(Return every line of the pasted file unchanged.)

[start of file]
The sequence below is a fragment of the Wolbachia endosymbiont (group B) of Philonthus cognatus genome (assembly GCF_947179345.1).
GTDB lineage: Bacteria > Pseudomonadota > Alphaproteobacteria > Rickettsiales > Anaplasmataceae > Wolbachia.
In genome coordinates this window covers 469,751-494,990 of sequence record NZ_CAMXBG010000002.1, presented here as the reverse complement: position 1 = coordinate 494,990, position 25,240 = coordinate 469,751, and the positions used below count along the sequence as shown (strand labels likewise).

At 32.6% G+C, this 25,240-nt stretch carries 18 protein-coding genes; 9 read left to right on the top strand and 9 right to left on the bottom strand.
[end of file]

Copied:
The sequence below is a fragment of the Wolbachia endosymbiont (group B) of Philonthus cognatus genome (assembly GCF_947179345.1).
GTDB lineage: Bacteria > Pseudomonadota > Alphaproteobacteria > Rickettsiales > Anaplasmataceae > Wolbachia.
In genome coordinates this window covers 469,751-494,990 of sequence record NZ_CAMXBG010000002.1, presented here as the reverse complement: position 1 = coordinate 494,990, position 25,240 = coordinate 469,751, and the positions used below count along the sequence as shown (strand labels likewise).

At 32.6% G+C, this 25,240-nt stretch carries 18 protein-coding genes; 9 read left to right on the top strand and 9 right to left on the bottom strand.